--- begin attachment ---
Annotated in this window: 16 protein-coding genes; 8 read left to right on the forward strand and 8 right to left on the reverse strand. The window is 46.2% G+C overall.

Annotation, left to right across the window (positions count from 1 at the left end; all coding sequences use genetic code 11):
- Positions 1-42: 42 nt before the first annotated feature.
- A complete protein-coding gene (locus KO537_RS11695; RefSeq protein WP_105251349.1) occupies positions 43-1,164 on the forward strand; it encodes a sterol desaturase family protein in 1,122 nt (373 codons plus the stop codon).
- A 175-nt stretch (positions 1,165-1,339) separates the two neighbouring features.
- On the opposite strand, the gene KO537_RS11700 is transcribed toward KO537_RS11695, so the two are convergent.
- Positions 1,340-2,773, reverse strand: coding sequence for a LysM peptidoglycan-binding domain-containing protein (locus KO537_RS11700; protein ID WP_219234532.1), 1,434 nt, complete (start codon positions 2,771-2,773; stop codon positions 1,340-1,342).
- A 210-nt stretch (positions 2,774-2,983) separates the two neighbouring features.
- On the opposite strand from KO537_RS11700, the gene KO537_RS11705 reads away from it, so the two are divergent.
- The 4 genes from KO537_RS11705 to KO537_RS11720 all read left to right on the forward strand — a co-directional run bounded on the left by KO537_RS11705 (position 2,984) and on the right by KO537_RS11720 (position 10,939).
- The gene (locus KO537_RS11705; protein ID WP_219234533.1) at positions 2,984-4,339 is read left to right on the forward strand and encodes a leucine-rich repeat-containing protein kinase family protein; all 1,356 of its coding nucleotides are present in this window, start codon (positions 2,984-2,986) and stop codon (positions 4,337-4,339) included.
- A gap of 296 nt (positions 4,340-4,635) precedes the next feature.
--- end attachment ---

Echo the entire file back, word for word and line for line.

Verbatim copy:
Annotated in this window: 16 protein-coding genes; 8 read left to right on the forward strand and 8 right to left on the reverse strand. The window is 46.2% G+C overall.

Annotation, left to right across the window (positions count from 1 at the left end; all coding sequences use genetic code 11):
- Positions 1-42: 42 nt before the first annotated feature.
- A complete protein-coding gene (locus KO537_RS11695; RefSeq protein WP_105251349.1) occupies positions 43-1,164 on the forward strand; it encodes a sterol desaturase family protein in 1,122 nt (373 codons plus the stop codon).
- A 175-nt stretch (positions 1,165-1,339) separates the two neighbouring features.
- On the opposite strand, the gene KO537_RS11700 is transcribed toward KO537_RS11695, so the two are convergent.
- Positions 1,340-2,773, reverse strand: coding sequence for a LysM peptidoglycan-binding domain-containing protein (locus KO537_RS11700; protein ID WP_219234532.1), 1,434 nt, complete (start codon positions 2,771-2,773; stop codon positions 1,340-1,342).
- A 210-nt stretch (positions 2,774-2,983) separates the two neighbouring features.
- On the opposite strand from KO537_RS11700, the gene KO537_RS11705 reads away from it, so the two are divergent.
- The 4 genes from KO537_RS11705 to KO537_RS11720 all read left to right on the forward strand — a co-directional run bounded on the left by KO537_RS11705 (position 2,984) and on the right by KO537_RS11720 (position 10,939).
- The gene (locus KO537_RS11705; protein ID WP_219234533.1) at positions 2,984-4,339 is read left to right on the forward strand and encodes a leucine-rich repeat-containing protein kinase family protein; all 1,356 of its coding nucleotides are present in this window, start codon (positions 2,984-2,986) and stop codon (positions 4,337-4,339) included.
- A gap of 296 nt (positions 4,340-4,635) precedes the next feature.